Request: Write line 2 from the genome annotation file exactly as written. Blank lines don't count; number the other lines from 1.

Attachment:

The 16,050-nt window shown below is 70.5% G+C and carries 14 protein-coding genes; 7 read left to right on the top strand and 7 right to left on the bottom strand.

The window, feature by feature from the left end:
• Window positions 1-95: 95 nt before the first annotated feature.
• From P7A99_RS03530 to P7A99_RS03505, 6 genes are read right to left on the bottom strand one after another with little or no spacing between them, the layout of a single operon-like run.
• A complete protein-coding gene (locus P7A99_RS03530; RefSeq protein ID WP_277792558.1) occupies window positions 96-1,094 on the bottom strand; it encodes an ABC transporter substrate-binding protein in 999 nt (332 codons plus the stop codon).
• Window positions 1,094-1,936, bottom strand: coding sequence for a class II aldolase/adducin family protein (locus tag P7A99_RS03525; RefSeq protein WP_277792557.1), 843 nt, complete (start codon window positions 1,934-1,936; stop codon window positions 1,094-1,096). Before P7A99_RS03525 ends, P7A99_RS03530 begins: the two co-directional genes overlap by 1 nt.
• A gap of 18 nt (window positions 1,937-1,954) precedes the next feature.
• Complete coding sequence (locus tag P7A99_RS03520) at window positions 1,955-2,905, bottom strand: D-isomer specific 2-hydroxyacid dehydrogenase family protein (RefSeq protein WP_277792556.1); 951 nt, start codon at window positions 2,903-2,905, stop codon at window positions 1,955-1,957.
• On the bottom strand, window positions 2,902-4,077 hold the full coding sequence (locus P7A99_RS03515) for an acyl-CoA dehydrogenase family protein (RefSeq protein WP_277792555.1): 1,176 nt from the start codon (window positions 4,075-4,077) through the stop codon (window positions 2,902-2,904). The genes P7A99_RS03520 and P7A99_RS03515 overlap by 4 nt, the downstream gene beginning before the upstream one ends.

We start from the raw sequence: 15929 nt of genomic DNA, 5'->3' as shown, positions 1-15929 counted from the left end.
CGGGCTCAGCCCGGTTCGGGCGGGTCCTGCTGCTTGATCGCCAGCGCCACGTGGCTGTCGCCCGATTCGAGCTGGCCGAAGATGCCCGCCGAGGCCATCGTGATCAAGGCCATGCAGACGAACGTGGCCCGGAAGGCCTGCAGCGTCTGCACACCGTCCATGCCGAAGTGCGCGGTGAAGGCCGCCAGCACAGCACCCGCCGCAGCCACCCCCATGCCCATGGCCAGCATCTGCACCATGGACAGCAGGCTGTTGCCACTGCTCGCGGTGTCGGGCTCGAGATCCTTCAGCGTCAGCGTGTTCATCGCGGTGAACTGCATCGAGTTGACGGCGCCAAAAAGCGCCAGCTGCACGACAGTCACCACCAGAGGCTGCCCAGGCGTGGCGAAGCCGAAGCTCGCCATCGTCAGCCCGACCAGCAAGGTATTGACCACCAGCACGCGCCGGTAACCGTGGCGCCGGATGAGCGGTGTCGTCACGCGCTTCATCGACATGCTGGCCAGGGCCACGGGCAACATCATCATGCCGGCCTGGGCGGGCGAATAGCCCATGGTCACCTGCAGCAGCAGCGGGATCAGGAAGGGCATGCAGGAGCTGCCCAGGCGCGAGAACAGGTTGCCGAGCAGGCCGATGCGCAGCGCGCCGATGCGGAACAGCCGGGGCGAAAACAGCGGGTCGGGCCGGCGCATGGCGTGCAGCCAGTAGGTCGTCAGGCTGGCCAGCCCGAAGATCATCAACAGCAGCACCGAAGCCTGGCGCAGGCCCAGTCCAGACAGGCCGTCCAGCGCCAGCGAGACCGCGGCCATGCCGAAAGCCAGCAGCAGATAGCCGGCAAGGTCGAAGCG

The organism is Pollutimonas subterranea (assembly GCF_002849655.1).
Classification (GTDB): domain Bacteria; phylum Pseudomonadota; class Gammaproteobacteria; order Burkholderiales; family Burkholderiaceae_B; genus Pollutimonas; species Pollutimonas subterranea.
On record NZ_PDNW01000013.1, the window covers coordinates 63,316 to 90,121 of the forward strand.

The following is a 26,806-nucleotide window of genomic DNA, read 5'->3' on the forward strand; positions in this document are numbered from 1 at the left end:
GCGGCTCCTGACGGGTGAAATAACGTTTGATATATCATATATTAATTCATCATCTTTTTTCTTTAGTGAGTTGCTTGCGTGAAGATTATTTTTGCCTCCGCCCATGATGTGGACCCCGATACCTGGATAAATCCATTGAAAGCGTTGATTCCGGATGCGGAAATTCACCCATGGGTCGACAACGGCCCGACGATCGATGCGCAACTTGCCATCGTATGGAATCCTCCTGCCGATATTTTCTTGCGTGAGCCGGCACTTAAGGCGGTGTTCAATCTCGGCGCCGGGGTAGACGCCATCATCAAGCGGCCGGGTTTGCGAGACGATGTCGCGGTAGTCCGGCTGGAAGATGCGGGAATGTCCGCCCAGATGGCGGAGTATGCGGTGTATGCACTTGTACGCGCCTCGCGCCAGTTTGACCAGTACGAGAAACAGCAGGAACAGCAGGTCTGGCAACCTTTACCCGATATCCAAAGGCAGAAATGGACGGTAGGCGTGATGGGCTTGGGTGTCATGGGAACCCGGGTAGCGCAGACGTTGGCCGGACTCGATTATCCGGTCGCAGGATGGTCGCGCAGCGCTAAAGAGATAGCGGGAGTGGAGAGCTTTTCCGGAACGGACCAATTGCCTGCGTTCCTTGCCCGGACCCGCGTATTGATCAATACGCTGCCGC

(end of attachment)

The window, feature by feature from the left end: